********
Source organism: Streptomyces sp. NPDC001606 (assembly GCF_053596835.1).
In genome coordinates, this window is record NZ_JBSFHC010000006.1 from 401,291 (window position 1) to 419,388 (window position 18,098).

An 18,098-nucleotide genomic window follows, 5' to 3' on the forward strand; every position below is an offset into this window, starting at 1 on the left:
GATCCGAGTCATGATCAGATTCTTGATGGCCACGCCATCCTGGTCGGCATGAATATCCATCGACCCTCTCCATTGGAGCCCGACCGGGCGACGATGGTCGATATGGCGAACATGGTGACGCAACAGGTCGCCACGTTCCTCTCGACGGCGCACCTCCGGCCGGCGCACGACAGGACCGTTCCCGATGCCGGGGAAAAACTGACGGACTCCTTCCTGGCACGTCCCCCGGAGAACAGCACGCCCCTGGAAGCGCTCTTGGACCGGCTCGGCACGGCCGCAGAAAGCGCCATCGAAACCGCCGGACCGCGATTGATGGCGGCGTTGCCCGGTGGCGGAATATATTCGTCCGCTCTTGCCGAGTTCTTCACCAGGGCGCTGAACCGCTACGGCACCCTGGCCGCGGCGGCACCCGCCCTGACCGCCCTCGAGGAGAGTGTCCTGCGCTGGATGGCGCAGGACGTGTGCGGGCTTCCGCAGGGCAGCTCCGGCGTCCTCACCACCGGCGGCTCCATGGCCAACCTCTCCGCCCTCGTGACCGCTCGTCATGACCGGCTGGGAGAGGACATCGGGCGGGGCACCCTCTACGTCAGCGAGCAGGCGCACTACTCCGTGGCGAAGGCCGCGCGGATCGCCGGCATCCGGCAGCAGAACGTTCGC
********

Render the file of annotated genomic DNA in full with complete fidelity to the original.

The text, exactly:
Source organism: Streptomyces sp. NPDC001606 (assembly GCF_053596835.1).
In genome coordinates, this window is record NZ_JBSFHC010000006.1 from 401,291 (window position 1) to 419,388 (window position 18,098).

An 18,098-nucleotide genomic window follows, 5' to 3' on the forward strand; every position below is an offset into this window, starting at 1 on the left:
GATCCGAGTCATGATCAGATTCTTGATGGCCACGCCATCCTGGTCGGCATGAATATCCATCGACCCTCTCCATTGGAGCCCGACCGGGCGACGATGGTCGATATGGCGAACATGGTGACGCAACAGGTCGCCACGTTCCTCTCGACGGCGCACCTCCGGCCGGCGCACGACAGGACCGTTCCCGATGCCGGGGAAAAACTGACGGACTCCTTCCTGGCACGTCCCCCGGAGAACAGCACGCCCCTGGAAGCGCTCTTGGACCGGCTCGGCACGGCCGCAGAAAGCGCCATCGAAACCGCCGGACCGCGATTGATGGCGGCGTTGCCCGGTGGCGGAATATATTCGTCCGCTCTTGCCGAGTTCTTCACCAGGGCGCTGAACCGCTACGGCACCCTGGCCGCGGCGGCACCCGCCCTGACCGCCCTCGAGGAGAGTGTCCTGCGCTGGATGGCGCAGGACGTGTGCGGGCTTCCGCAGGGCAGCTCCGGCGTCCTCACCACCGGCGGCTCCATGGCCAACCTCTCCGCCCTCGTGACCGCTCGTCATGACCGGCTGGGAGAGGACATCGGGCGGGGCACCCTCTACGTCAGCGAGCAGGCGCACTACTCCGTGGCGAAGGCCGCGCGGATCGCCGGCATCCGGCAGCAGAACGTTCGC